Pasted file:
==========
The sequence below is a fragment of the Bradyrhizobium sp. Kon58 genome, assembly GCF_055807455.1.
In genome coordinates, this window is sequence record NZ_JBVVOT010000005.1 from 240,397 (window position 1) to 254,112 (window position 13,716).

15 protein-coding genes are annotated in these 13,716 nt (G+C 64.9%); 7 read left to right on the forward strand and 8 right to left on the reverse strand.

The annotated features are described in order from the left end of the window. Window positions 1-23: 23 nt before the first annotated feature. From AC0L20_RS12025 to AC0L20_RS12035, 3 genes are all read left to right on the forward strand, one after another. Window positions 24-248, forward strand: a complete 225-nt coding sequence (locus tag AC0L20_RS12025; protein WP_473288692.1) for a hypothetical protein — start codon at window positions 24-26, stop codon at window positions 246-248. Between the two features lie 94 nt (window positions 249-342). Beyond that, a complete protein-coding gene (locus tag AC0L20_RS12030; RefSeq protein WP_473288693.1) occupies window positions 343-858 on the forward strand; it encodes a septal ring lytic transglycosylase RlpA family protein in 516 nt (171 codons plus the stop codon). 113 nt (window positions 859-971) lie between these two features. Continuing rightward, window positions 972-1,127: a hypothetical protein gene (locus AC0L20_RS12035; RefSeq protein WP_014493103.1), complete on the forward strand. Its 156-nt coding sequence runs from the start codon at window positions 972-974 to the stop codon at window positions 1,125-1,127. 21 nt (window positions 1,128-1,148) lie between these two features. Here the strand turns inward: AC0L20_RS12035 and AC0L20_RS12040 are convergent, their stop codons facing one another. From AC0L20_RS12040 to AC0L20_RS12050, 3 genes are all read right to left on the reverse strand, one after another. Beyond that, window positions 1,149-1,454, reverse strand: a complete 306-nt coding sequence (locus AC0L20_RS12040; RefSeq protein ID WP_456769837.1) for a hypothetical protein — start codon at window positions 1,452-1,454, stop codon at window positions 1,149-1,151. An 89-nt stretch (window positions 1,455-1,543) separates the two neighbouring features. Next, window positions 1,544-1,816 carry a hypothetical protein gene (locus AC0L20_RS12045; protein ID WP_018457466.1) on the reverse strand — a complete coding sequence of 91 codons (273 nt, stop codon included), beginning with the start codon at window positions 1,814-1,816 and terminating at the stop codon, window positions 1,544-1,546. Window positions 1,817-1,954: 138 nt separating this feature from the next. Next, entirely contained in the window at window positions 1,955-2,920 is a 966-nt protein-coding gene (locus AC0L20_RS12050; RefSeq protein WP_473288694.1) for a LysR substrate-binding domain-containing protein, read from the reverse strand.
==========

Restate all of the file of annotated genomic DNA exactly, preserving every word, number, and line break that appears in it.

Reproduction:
The sequence below is a fragment of the Bradyrhizobium sp. Kon58 genome, assembly GCF_055807455.1.
In genome coordinates, this window is sequence record NZ_JBVVOT010000005.1 from 240,397 (window position 1) to 254,112 (window position 13,716).

15 protein-coding genes are annotated in these 13,716 nt (G+C 64.9%); 7 read left to right on the forward strand and 8 right to left on the reverse strand.

The annotated features are described in order from the left end of the window. Window positions 1-23: 23 nt before the first annotated feature. From AC0L20_RS12025 to AC0L20_RS12035, 3 genes are all read left to right on the forward strand, one after another. Window positions 24-248, forward strand: a complete 225-nt coding sequence (locus tag AC0L20_RS12025; protein WP_473288692.1) for a hypothetical protein — start codon at window positions 24-26, stop codon at window positions 246-248. Between the two features lie 94 nt (window positions 249-342). Beyond that, a complete protein-coding gene (locus tag AC0L20_RS12030; RefSeq protein WP_473288693.1) occupies window positions 343-858 on the forward strand; it encodes a septal ring lytic transglycosylase RlpA family protein in 516 nt (171 codons plus the stop codon). 113 nt (window positions 859-971) lie between these two features. Continuing rightward, window positions 972-1,127: a hypothetical protein gene (locus AC0L20_RS12035; RefSeq protein WP_014493103.1), complete on the forward strand. Its 156-nt coding sequence runs from the start codon at window positions 972-974 to the stop codon at window positions 1,125-1,127. 21 nt (window positions 1,128-1,148) lie between these two features. Here the strand turns inward: AC0L20_RS12035 and AC0L20_RS12040 are convergent, their stop codons facing one another. From AC0L20_RS12040 to AC0L20_RS12050, 3 genes are all read right to left on the reverse strand, one after another. Beyond that, window positions 1,149-1,454, reverse strand: a complete 306-nt coding sequence (locus AC0L20_RS12040; RefSeq protein ID WP_456769837.1) for a hypothetical protein — start codon at window positions 1,452-1,454, stop codon at window positions 1,149-1,151. An 89-nt stretch (window positions 1,455-1,543) separates the two neighbouring features. Next, window positions 1,544-1,816 carry a hypothetical protein gene (locus AC0L20_RS12045; protein ID WP_018457466.1) on the reverse strand — a complete coding sequence of 91 codons (273 nt, stop codon included), beginning with the start codon at window positions 1,814-1,816 and terminating at the stop codon, window positions 1,544-1,546. Window positions 1,817-1,954: 138 nt separating this feature from the next. Next, entirely contained in the window at window positions 1,955-2,920 is a 966-nt protein-coding gene (locus AC0L20_RS12050; RefSeq protein WP_473288694.1) for a LysR substrate-binding domain-containing protein, read from the reverse strand.